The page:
Are the suburbs really that safe?

Dave Gibbons pastors a church in Irving, California which was recently given the title, "Safest City in America" (over 100,000 people) by the Federal Bureau of Investigation on June 1, 2009.  But he would like to submit that suburbs just like his may actually be the most dangerous places in America.

The suburban enclaves—with their middle-class citizens and well- manicured lawns, gates and guards protecting their Orwellian lifestyle and toys, Starbucks a few minutes from each busy intersection, and some of the best schools in the country—may actually be the most dangerous places to live. We may not have the high murder counts or robberies that urban centers have, but I wonder if the suburbs have become breeding grounds for the accessible and shallow thrills of drugs and alcohol abuse, extravagant parties and proms, and mere facades of happiness and the American dream. Just ask your local city drug dealer about his primary consumers: suburban teenagers and college students.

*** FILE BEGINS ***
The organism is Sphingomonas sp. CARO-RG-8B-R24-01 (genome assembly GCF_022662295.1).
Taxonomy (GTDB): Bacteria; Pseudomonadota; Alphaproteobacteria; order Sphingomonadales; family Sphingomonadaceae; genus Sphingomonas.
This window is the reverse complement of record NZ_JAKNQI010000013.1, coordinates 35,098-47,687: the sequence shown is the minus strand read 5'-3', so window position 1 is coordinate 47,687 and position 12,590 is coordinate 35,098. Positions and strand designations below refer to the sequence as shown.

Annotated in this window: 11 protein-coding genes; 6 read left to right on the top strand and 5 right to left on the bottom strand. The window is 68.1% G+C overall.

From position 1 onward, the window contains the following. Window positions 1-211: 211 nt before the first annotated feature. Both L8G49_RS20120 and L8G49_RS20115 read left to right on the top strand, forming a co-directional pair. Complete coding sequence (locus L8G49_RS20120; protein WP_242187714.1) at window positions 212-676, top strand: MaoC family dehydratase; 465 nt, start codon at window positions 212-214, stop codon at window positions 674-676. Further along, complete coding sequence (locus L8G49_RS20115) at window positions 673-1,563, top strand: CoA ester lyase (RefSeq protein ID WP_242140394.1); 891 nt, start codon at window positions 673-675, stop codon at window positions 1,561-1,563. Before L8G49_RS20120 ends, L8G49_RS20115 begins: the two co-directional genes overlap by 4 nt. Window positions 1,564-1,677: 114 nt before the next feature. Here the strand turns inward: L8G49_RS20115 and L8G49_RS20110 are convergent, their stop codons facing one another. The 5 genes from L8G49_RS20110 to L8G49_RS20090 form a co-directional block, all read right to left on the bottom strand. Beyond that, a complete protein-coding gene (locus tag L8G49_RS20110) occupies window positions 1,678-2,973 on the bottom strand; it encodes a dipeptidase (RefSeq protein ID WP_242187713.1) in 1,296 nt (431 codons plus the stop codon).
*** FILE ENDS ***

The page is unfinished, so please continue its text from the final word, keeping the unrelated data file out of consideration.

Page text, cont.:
I’m not a researcher, but my gut impression from my travels and interactions with youth in the major cities of the world, as well as in suburbs and rural communities, is that they are all equally dangerous, just in different ways.

The dangers of the suburbs entail the lack of imagination (where do you find real art museums, innovative music venues, and creative opportunities to explore nature?); materialism; greed; isolation behind cookie-cutter neighborhoods and homogeneous clubs and churches; boredom: apathy; fascination with the relevant more than the real; a love affair with popularity more than loving the poor; and a thirst for excitement superficially satisfied in the Friday night party. All this takes precedence over a dangerous ride with God on the frontlines of his movement.  (Read the whole thing ...)